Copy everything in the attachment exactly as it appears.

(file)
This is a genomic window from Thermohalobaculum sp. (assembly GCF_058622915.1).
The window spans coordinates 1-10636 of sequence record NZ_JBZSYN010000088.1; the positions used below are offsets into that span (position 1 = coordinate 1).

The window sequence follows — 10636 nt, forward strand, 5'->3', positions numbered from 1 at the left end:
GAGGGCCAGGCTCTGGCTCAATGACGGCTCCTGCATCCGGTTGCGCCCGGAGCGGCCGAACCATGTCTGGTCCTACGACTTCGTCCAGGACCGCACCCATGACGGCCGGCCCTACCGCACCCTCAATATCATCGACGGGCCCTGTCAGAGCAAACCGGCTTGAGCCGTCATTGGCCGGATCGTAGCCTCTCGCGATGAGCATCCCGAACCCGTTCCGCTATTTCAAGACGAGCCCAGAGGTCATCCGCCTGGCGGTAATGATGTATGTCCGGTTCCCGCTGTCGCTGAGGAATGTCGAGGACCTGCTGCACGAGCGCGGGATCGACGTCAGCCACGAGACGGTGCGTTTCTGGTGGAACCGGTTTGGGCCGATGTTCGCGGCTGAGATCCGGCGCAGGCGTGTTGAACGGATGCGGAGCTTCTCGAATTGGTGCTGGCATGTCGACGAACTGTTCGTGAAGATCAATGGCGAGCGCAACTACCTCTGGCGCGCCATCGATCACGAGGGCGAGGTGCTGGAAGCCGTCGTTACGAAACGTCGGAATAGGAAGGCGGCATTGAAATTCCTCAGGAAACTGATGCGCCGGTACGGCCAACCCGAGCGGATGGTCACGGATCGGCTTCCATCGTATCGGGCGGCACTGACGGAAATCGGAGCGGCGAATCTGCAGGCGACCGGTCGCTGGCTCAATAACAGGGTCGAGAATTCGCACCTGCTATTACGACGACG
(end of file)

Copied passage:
This is a genomic window from Thermohalobaculum sp. (assembly GCF_058622915.1).
The window spans coordinates 1-10636 of sequence record NZ_JBZSYN010000088.1; the positions used below are offsets into that span (position 1 = coordinate 1).

The window sequence follows — 10636 nt, forward strand, 5'->3', positions numbered from 1 at the left end:
GAGGGCCAGGCTCTGGCTCAATGACGGCTCCTGCATCCGGTTGCGCCCGGAGCGGCCGAACCATGTCTGGTCCTACGACTTCGTCCAGGACCGCACCCATGACGGCCGGCCCTACCGCACCCTCAATATCATCGACGGGCCCTGTCAGAGCAAACCGGCTTGAGCCGTCATTGGCCGGATCGTAGCCTCTCGCGATGAGCATCCCGAACCCGTTCCGCTATTTCAAGACGAGCCCAGAGGTCATCCGCCTGGCGGTAATGATGTATGTCCGGTTCCCGCTGTCGCTGAGGAATGTCGAGGACCTGCTGCACGAGCGCGGGATCGACGTCAGCCACGAGACGGTGCGTTTCTGGTGGAACCGGTTTGGGCCGATGTTCGCGGCTGAGATCCGGCGCAGGCGTGTTGAACGGATGCGGAGCTTCTCGAATTGGTGCTGGCATGTCGACGAACTGTTCGTGAAGATCAATGGCGAGCGCAACTACCTCTGGCGCGCCATCGATCACGAGGGCGAGGTGCTGGAAGCCGTCGTTACGAAACGTCGGAATAGGAAGGCGGCATTGAAATTCCTCAGGAAACTGATGCGCCGGTACGGCCAACCCGAGCGGATGGTCACGGATCGGCTTCCATCGTATCGGGCGGCACTGACGGAAATCGGAGCGGCGAATCTGCAGGCGACCGGTCGCTGGCTCAATAACAGGGTCGAGAATTCGCACCTGCTATTACGACGACG